Following a link on the right hand side of the intelligentsiya page, I went to a business paper which had an article on the PIF and an interview with Mr Key.

    If bananasinpyjamas thinks that the world considers his junta to be legalised by the 3 stooges of the pretend high court [ see comment above ], then he should ask Mr Key personally for this article suggests otherwise.

    “”””Mr Key said the forum was only as strong as its weakest link.

    The coup culture in Fiji was hurting the country.

    “What we can be sure of is an interim illegitimate government in a country which has been dominated by coups is not a recipe for economic success in the Pacific.””””””

    The last sentence says it all, bananasinpyjamas.

    You are fronting, in the eyes of the world, an “illegitimate government”.

  9. ex Fiji tourist permalink
    January 25, 2009 10:46 PM

    @ Snapper

    Your comments have set me thinking:- “I think the NGOs should take over governing Fiji ”

    In the eyes of the poor and the children, they are the ones governing their lives.

    After all, they are the ones who are providing food, school books, pencils, and money to get the children to school.

    Throughout the country, it is the NGOs who are keeping the down-trodden people alive.

    Mean while, bananasinpyjamas employs 200 more green goons of minimal educational standard to provide him with bodyguards.

  10. Viti permalink
    January 26, 2009 6:35 AM

    Thank you EU for humanitarian aid.

    Our children deserve to have an education.

    We have a stubborn dictator who will not be told anything because he and his men are too busy looking after themselves.

    EU gives $2m for education rehabilitation
    Monday, January 26, 2009

    Update: 4:21PM THE European Union has given $2million to assist in rehabilitation efforts after the floods.

    Head of the European Commission Delegation for the Pacific, Wiepke van der Goot, gave a cheque of $2,036,500 to deputy secretary Education Filipe Jitoko.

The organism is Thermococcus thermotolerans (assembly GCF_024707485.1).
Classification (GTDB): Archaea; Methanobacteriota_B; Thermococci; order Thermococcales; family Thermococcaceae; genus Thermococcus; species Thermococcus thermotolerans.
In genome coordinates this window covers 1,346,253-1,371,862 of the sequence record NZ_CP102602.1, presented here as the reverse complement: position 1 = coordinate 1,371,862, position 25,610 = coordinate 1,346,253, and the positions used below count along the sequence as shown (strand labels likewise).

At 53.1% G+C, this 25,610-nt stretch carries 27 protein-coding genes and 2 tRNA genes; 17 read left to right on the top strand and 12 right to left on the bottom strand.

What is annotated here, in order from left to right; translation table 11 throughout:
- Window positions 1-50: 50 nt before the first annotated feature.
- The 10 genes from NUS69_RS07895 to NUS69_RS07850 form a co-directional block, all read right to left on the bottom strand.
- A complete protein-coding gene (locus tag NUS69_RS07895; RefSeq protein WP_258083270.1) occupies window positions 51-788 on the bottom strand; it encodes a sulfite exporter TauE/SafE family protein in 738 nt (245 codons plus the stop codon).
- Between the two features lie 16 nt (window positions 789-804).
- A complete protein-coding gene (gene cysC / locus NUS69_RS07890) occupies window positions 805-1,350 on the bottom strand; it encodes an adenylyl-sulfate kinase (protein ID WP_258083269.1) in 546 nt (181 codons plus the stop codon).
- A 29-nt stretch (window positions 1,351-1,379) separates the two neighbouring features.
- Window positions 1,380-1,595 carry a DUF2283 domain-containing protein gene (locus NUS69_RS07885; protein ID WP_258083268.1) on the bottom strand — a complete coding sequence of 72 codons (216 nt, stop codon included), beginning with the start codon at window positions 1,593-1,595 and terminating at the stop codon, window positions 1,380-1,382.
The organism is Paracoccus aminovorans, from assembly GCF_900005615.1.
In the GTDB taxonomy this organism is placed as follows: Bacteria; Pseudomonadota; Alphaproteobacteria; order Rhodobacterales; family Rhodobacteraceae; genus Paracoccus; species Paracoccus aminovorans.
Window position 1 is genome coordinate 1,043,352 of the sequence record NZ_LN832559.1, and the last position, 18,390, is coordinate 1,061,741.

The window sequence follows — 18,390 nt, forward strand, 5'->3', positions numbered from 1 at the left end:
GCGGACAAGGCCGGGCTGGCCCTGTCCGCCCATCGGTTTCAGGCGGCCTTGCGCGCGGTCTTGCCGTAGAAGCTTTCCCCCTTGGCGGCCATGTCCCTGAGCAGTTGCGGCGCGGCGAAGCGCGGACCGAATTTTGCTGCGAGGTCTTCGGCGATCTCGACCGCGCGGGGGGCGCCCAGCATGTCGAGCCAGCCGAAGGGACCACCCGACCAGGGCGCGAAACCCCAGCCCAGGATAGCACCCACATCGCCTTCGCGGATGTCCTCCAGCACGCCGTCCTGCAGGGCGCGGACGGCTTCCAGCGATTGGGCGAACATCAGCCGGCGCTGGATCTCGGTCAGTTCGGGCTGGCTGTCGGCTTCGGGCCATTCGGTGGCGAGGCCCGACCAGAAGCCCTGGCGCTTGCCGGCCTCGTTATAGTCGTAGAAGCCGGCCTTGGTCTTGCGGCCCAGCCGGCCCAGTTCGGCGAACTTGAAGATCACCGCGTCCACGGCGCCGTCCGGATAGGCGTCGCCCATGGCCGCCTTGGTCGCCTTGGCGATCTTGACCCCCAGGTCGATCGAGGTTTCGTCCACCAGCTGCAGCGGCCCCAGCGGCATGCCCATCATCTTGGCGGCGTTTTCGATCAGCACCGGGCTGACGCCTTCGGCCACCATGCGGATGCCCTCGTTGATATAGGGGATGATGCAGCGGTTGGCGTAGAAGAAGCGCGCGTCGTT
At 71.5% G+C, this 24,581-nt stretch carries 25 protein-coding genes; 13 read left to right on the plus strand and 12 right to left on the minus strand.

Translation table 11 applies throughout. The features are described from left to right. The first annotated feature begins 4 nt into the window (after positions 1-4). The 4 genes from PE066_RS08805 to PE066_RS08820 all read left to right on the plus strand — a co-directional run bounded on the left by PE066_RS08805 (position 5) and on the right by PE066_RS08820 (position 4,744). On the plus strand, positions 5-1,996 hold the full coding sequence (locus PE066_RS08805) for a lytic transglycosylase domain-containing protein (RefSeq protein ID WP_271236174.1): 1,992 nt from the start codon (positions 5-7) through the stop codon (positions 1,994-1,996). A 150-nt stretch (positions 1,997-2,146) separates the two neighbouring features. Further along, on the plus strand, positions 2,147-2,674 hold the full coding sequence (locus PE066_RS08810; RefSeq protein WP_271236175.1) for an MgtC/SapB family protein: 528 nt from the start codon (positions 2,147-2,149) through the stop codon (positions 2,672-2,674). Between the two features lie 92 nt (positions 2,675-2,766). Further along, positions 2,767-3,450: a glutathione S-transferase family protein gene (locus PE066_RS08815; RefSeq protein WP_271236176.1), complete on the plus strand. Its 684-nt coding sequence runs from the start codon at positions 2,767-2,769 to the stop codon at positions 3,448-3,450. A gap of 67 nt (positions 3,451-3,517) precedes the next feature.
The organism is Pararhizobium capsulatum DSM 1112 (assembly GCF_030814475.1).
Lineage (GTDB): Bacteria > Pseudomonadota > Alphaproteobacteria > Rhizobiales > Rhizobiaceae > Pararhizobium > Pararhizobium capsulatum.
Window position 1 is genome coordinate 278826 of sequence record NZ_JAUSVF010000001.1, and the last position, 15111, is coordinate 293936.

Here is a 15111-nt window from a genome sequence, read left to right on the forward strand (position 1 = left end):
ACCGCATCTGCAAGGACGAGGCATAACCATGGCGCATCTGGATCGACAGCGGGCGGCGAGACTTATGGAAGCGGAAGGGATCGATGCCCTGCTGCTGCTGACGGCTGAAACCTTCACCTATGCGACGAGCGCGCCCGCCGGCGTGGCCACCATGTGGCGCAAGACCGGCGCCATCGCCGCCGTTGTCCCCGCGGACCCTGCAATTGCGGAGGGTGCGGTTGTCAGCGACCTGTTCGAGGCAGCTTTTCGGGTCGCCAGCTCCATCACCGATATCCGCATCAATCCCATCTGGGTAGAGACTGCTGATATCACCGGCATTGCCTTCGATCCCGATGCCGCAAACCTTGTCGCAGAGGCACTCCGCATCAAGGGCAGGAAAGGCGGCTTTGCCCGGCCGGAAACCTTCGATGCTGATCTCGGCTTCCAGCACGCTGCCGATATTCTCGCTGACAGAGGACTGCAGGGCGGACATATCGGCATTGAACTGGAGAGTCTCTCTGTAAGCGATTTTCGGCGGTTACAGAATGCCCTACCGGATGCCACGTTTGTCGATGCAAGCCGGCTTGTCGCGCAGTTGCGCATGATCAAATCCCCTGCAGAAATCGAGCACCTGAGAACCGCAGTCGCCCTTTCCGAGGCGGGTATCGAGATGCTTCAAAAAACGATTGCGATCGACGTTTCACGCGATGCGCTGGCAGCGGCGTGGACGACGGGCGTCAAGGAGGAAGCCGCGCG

The funds will assist 41 schools and over 15,000 primary and secondary school students.
    It will be channelled to schools via the EU-financed Fiji Education Sector Programme.

  11. FijiGirl permalink
    January 26, 2009 4:00 PM

    EFT – the aid to govt will dry up, but good, accountable NGO’s will find foreign aid agencies and donors knocking on their doors instead. It’s not a great or long term solution, but it’s better than donating to a bunch of corrupt, unaccountable fatcat crooks.
    God bless Fiji

  12. Viti permalink
    January 28, 2009 3:57 AM

    This man just angers me – he is at it again Bole says but no positive action from his illegal Govt for our children with struggling parents.

    Help students, says Bole
    Wednesday, January 28, 2009

    Update: 1:36PM SCHOOL managements have been advised to be sympathetic and patient with parents affected by the floods in the payment of school levies.

    Interim Education Minister Filipe Bole said the ministry will provide free tuition for all students from Class 1 to Form 7.

    “Arrangements could be made and all parties concerned are requested to abide by the decisions made,” he said.

    Mr Bole said if there were any default in payments, the parties concerned should discuss the issue and renegotiate the settlement dates for fees.

  13. ANONYMOUS permalink
    June 9, 2012 4:07 PM

    Your article can be easily compared to a barking dog. I see that you can only bark when you are safe and are under someone else’s protection overseas. If you are to be taken seriously, then come to Fiji and tell us exactly as you have stated in the article. Then, you will see the fun. Your identity is well known to us and so as where you come from, where you worked previously and where you lived in Australia. If I were you, I will shut up and stop talking about things that are irrelevant to you and your families here and overseas. Seriously, you should be on the watch out everyday.